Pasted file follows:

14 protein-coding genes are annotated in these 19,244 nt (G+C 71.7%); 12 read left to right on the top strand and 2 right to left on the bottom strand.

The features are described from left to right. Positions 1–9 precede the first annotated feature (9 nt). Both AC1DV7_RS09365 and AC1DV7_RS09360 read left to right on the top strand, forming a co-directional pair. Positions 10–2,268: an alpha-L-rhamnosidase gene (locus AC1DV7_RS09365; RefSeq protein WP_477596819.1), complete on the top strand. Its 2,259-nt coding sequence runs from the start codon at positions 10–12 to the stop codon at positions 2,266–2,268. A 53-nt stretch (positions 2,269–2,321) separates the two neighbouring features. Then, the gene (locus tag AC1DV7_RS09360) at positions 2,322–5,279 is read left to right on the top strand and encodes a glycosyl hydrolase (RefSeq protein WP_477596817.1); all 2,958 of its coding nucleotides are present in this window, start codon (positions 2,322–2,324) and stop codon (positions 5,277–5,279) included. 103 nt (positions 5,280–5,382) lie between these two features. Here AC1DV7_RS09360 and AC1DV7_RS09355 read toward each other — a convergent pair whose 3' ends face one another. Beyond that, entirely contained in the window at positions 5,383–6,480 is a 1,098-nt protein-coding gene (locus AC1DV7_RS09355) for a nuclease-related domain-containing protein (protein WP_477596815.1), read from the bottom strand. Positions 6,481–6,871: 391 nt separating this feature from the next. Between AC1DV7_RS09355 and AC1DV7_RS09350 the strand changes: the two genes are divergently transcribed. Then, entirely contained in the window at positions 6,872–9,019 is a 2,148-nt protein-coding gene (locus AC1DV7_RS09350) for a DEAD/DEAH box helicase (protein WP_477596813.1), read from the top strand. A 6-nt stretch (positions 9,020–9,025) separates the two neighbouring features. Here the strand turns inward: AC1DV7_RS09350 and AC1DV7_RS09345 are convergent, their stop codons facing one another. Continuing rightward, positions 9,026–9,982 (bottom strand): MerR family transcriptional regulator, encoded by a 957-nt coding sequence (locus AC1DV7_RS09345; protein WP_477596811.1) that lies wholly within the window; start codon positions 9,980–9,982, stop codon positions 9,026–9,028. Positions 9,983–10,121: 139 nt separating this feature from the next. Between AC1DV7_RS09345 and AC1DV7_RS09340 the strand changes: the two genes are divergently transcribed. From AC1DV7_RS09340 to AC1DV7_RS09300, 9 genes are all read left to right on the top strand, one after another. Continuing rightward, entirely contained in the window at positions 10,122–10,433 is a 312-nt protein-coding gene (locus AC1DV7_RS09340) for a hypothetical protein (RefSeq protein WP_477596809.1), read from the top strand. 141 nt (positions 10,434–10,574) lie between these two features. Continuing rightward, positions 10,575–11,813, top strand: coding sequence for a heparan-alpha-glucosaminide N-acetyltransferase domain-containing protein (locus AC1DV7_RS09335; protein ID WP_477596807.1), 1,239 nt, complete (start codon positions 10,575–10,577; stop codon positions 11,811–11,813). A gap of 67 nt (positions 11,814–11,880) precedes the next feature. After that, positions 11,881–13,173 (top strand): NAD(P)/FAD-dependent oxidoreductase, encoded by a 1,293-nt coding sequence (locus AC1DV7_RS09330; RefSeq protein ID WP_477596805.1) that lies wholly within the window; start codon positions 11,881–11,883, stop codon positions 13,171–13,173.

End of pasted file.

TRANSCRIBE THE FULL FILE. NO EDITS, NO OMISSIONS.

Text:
14 protein-coding genes are annotated in these 19,244 nt (G+C 71.7%); 12 read left to right on the top strand and 2 right to left on the bottom strand.

The features are described from left to right. Positions 1–9 precede the first annotated feature (9 nt). Both AC1DV7_RS09365 and AC1DV7_RS09360 read left to right on the top strand, forming a co-directional pair. Positions 10–2,268: an alpha-L-rhamnosidase gene (locus AC1DV7_RS09365; RefSeq protein WP_477596819.1), complete on the top strand. Its 2,259-nt coding sequence runs from the start codon at positions 10–12 to the stop codon at positions 2,266–2,268. A 53-nt stretch (positions 2,269–2,321) separates the two neighbouring features. Then, the gene (locus tag AC1DV7_RS09360) at positions 2,322–5,279 is read left to right on the top strand and encodes a glycosyl hydrolase (RefSeq protein WP_477596817.1); all 2,958 of its coding nucleotides are present in this window, start codon (positions 2,322–2,324) and stop codon (positions 5,277–5,279) included. 103 nt (positions 5,280–5,382) lie between these two features. Here AC1DV7_RS09360 and AC1DV7_RS09355 read toward each other — a convergent pair whose 3' ends face one another. Beyond that, entirely contained in the window at positions 5,383–6,480 is a 1,098-nt protein-coding gene (locus AC1DV7_RS09355) for a nuclease-related domain-containing protein (protein WP_477596815.1), read from the bottom strand. Positions 6,481–6,871: 391 nt separating this feature from the next. Between AC1DV7_RS09355 and AC1DV7_RS09350 the strand changes: the two genes are divergently transcribed. Then, entirely contained in the window at positions 6,872–9,019 is a 2,148-nt protein-coding gene (locus AC1DV7_RS09350) for a DEAD/DEAH box helicase (protein WP_477596813.1), read from the top strand. A 6-nt stretch (positions 9,020–9,025) separates the two neighbouring features. Here the strand turns inward: AC1DV7_RS09350 and AC1DV7_RS09345 are convergent, their stop codons facing one another. Continuing rightward, positions 9,026–9,982 (bottom strand): MerR family transcriptional regulator, encoded by a 957-nt coding sequence (locus AC1DV7_RS09345; protein WP_477596811.1) that lies wholly within the window; start codon positions 9,980–9,982, stop codon positions 9,026–9,028. Positions 9,983–10,121: 139 nt separating this feature from the next. Between AC1DV7_RS09345 and AC1DV7_RS09340 the strand changes: the two genes are divergently transcribed. From AC1DV7_RS09340 to AC1DV7_RS09300, 9 genes are all read left to right on the top strand, one after another. Continuing rightward, entirely contained in the window at positions 10,122–10,433 is a 312-nt protein-coding gene (locus AC1DV7_RS09340) for a hypothetical protein (RefSeq protein WP_477596809.1), read from the top strand. 141 nt (positions 10,434–10,574) lie between these two features. Continuing rightward, positions 10,575–11,813, top strand: coding sequence for a heparan-alpha-glucosaminide N-acetyltransferase domain-containing protein (locus AC1DV7_RS09335; protein ID WP_477596807.1), 1,239 nt, complete (start codon positions 10,575–10,577; stop codon positions 11,811–11,813). A gap of 67 nt (positions 11,814–11,880) precedes the next feature. After that, positions 11,881–13,173 (top strand): NAD(P)/FAD-dependent oxidoreductase, encoded by a 1,293-nt coding sequence (locus AC1DV7_RS09330; RefSeq protein ID WP_477596805.1) that lies wholly within the window; start codon positions 11,881–11,883, stop codon positions 13,171–13,173.